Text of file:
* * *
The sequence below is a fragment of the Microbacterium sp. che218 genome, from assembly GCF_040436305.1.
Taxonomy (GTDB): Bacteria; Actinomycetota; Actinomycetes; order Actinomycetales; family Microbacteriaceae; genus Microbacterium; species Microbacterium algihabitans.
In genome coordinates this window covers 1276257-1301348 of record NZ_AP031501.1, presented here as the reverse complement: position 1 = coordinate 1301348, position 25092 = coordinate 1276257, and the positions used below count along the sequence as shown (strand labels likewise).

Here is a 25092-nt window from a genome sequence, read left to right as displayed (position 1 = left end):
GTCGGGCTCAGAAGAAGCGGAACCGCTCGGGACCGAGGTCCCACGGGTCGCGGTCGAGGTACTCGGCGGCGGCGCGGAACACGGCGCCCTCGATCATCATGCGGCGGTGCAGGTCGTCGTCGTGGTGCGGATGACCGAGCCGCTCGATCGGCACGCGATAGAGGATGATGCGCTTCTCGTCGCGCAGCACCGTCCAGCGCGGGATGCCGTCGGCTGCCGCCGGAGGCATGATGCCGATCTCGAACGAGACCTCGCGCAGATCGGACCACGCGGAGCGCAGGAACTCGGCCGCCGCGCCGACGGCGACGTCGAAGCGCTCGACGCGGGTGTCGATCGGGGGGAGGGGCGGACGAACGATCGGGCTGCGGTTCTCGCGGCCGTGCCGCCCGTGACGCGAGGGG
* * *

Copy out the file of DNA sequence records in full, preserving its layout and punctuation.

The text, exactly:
The sequence below is a fragment of the Microbacterium sp. che218 genome, from assembly GCF_040436305.1.
Taxonomy (GTDB): Bacteria; Actinomycetota; Actinomycetes; order Actinomycetales; family Microbacteriaceae; genus Microbacterium; species Microbacterium algihabitans.
In genome coordinates this window covers 1276257-1301348 of record NZ_AP031501.1, presented here as the reverse complement: position 1 = coordinate 1301348, position 25092 = coordinate 1276257, and the positions used below count along the sequence as shown (strand labels likewise).

Here is a 25092-nt window from a genome sequence, read left to right as displayed (position 1 = left end):
GTCGGGCTCAGAAGAAGCGGAACCGCTCGGGACCGAGGTCCCACGGGTCGCGGTCGAGGTACTCGGCGGCGGCGCGGAACACGGCGCCCTCGATCATCATGCGGCGGTGCAGGTCGTCGTCGTGGTGCGGATGACCGAGCCGCTCGATCGGCACGCGATAGAGGATGATGCGCTTCTCGTCGCGCAGCACCGTCCAGCGCGGGATGCCGTCGGCTGCCGCCGGAGGCATGATGCCGATCTCGAACGAGACCTCGCGCAGATCGGACCACGCGGAGCGCAGGAACTCGGCCGCCGCGCCGACGGCGACGTCGAAGCGCTCGACGCGGGTGTCGATCGGGGGGAGGGGCGGACGAACGATCGGGCTGCGGTTCTCGCGGCCGTGCCGCCCGTGACGCGAGGGG